The words I wrote doesn't exist totally. But thank you. I thoght that it was talking about a difficult landscape, with very high mountains or something like that, so I think that you confirm my thoughts.
Dinted and dimpled are fairly easy to understand (I think) as somewhat different indentations in the landscape - suggestive of different kinds of gentle valleys between rolling hills.
Wimpled is more difficult, and perhaps has been added more for the sound of the phrase than its descriptive quality. On the other hand it could be alluding to the appearance of the landscape as if it were formed from some kind of fabric spread loosely over the underlying geology.
Merylley, I doubt that we're talking about mountains. A "dimple" is a small indentation, and "dint" can mean the same thing. As for "wimpled", I'm not sure what it means here: the writer may simply be playing with the sound of the words.
The phrase could mean a landscape with craters, or it could just mean uneven ground. Or it could mean something else again (depending on what "wimpled" is intended to mean).
Can you give us more of the context?
EDIT: I'm sorry, I hadn't seen panj's post when I was writing this;-)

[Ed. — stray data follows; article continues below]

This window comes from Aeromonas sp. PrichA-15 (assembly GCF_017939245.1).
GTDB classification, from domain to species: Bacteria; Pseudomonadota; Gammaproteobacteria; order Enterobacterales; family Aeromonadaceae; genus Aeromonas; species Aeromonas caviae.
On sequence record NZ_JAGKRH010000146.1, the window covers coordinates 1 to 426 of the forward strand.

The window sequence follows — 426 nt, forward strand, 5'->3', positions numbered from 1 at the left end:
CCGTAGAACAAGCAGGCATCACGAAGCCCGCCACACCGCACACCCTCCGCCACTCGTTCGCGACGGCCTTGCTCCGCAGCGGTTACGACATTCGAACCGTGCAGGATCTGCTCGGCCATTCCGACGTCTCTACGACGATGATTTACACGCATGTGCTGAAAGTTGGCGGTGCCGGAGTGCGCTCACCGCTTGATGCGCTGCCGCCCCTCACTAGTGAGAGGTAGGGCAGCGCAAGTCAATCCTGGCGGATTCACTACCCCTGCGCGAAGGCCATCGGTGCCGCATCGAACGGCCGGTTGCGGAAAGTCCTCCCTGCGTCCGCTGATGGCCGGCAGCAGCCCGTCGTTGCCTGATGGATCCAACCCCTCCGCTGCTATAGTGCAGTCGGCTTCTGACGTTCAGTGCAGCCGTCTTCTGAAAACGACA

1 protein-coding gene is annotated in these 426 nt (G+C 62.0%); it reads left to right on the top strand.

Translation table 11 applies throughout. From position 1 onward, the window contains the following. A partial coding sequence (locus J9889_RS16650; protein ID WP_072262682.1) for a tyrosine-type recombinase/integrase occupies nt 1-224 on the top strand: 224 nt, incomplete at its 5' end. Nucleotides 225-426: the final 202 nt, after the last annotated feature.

I don't think so, though what a fascinating idea - I wish I'd thought of it.
Huxley's Crome was modelled on Garsington.
From a miscellaneous source: Already a noted satirist and social thinker, during World War I, Huxley spent much of his time at Garsington Manor, home of Lady Ottoline Morrell. Later, in Crome Yellow (1921) he caricatured the Garsington lifestyle.
So the description is most likely (though not certainly) of the Oxfordshire countryside around Garsington Manor.
Here's the original use of "dinted, dimpled, wimpled", in Chapter 1 of "Crome Yellow". The character is trying to find a word to describe the valleys that he's looking down on:
But he really must find that word. Curves curves...Those little valleys had the lines of a cup moulded round a woman's breast; they seemed the dinted imprints of some huge divine body that had rested on these hills. Cumbrous locutions, these; but through them he seemed to be getting nearer to what he wanted. Dinted, dimpled, wimpled--his mind wandered down echoing corridors of assonance and alliteration ever further and further from the point.
He's playing with words, and merylley's sentence is quoting the result.